Back in July, HBO announced the new drama series Confederate from Game of Thrones creators David Benioff and DB Weiss – and a huge backlash immediately followed. Speaking at the Vanity Fair summit on Tuesday, HBO CEO Richard Plepler said of the press release announcement, “We screwed up in an important way.”
With Nichelle Tramble Spellman and Malcolm Spellman, who are black, writing alongside Benioff and Weiss, Confederate apparently will depict a third American Civil War in an alternative reality, in which the South has separated itself and slavery has continued. Negative reactions to the concept included a Twitter campaign #NoConfederate by activist April Reign, who also started #OscarsSoWhite in 2015. Reign urged HBO viewers to tweet #NoConfederate during a Game of Thrones broadcast.
The show’s concept, Plepler further explained, was about “showing what we call the thin line, the thin veneer of civilization – that’s what we were meant to explore. Where we screwed up was we tried to explain a complicated subject in a press release in three paragraphs.”
HBO’s president of programming Casey Bloys said something similar when he addressed the controversy at TCA, calling the decision to issue a press release for Confederate “misguided.”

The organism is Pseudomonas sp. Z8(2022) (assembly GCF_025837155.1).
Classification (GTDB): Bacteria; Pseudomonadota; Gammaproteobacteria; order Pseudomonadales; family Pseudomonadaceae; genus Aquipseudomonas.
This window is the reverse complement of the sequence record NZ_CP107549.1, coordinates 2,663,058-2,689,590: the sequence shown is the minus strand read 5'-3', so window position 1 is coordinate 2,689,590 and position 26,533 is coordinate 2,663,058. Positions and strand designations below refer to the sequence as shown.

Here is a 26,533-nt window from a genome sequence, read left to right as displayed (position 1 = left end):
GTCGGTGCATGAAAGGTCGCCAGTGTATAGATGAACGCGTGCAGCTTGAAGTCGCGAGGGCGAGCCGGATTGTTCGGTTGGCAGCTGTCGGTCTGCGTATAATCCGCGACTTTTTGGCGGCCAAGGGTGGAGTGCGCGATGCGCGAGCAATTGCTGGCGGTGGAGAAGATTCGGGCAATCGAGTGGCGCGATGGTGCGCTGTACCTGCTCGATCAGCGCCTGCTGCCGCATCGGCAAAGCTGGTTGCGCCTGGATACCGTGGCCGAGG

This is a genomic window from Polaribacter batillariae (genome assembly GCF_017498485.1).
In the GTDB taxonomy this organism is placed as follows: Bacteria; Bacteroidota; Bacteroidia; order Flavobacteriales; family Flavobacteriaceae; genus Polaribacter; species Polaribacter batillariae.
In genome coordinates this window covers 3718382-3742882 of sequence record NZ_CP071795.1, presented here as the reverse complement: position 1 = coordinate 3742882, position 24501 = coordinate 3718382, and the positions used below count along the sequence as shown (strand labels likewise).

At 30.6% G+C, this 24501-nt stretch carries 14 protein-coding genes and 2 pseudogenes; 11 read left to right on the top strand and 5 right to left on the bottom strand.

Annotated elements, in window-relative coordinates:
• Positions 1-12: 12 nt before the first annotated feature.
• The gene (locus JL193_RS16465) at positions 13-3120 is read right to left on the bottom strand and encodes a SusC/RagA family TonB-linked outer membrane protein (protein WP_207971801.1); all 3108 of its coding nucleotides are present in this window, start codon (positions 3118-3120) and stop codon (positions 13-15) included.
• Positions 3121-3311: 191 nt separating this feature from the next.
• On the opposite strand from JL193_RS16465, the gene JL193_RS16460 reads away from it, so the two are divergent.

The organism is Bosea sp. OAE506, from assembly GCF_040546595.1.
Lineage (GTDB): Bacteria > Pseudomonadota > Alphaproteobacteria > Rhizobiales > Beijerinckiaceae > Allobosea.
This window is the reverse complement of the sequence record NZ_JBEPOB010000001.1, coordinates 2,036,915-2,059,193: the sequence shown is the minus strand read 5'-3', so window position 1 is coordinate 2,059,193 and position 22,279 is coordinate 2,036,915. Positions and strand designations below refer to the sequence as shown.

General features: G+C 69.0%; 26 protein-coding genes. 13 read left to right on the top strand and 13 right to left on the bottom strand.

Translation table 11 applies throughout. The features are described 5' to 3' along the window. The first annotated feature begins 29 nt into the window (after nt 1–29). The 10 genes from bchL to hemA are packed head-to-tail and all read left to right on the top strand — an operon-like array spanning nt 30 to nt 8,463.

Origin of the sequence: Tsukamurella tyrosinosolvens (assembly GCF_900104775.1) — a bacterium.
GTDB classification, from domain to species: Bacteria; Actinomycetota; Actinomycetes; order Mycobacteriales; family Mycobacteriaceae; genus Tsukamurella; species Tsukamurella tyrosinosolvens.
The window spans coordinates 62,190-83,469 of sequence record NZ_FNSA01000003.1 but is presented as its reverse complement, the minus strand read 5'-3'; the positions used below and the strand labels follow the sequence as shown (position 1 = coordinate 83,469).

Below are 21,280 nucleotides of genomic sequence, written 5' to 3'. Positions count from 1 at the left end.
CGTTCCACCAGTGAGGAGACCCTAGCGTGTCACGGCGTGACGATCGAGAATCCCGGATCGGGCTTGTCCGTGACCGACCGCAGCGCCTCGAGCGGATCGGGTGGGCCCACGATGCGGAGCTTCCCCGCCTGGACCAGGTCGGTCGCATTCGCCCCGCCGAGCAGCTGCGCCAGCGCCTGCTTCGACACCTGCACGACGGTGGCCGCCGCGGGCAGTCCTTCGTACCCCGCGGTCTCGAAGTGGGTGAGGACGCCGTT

“A lie goes halfway around the world before the truth puts its boots on,” Plepler said, “and we bear some of the responsibility for that.”
Plepler added that HBO’s intent was to bring people together, not divide them. “We have a long tradition through our documentaries, through our film, of trying to bring the capacity of people to see other people in a more profound way, to the table, and we use our documentaries and our films to try to do that. Creative producers have always known that was part of our way, and that’s why they come to us to do that.”
HBO might be trying to show its good intentions more in the future. Plepler said the network would be releasing its new Sonja Sohn-directed documentary Baltimore Rising online for free. The film, “looks inside the culture of Baltimore as it resurrects itself after the Freddie Gray murder,” Plepler said, “and we’re going to give that film away, we’re going to put it online so people can see it whether they’re a subscriber or not.”